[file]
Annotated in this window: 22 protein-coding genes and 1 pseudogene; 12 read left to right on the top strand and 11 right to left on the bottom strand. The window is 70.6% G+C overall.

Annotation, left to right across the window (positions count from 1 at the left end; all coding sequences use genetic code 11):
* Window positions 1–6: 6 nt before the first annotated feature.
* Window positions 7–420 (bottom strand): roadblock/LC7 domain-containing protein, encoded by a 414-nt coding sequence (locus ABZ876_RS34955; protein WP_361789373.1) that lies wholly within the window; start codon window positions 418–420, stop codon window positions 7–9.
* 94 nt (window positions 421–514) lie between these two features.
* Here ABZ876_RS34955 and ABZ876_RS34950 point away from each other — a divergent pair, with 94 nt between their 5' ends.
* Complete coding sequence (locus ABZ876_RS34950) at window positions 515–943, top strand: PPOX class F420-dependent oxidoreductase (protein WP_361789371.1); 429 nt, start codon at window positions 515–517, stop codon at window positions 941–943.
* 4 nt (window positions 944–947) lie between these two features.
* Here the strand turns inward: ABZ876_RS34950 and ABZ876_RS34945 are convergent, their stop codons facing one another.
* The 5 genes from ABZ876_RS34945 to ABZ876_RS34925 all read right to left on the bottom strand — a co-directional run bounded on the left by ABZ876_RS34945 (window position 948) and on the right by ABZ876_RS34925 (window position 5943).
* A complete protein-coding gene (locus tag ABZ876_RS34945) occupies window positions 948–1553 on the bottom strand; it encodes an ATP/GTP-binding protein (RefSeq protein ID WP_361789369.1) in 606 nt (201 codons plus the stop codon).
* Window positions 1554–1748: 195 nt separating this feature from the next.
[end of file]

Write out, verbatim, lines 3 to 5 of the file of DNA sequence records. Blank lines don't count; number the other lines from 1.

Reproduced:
* Window positions 1–6: 6 nt before the first annotated feature.
* Window positions 7–420 (bottom strand): roadblock/LC7 domain-containing protein, encoded by a 414-nt coding sequence (locus ABZ876_RS34955; protein WP_361789373.1) that lies wholly within the window; start codon window positions 418–420, stop codon window positions 7–9.
* 94 nt (window positions 421–514) lie between these two features.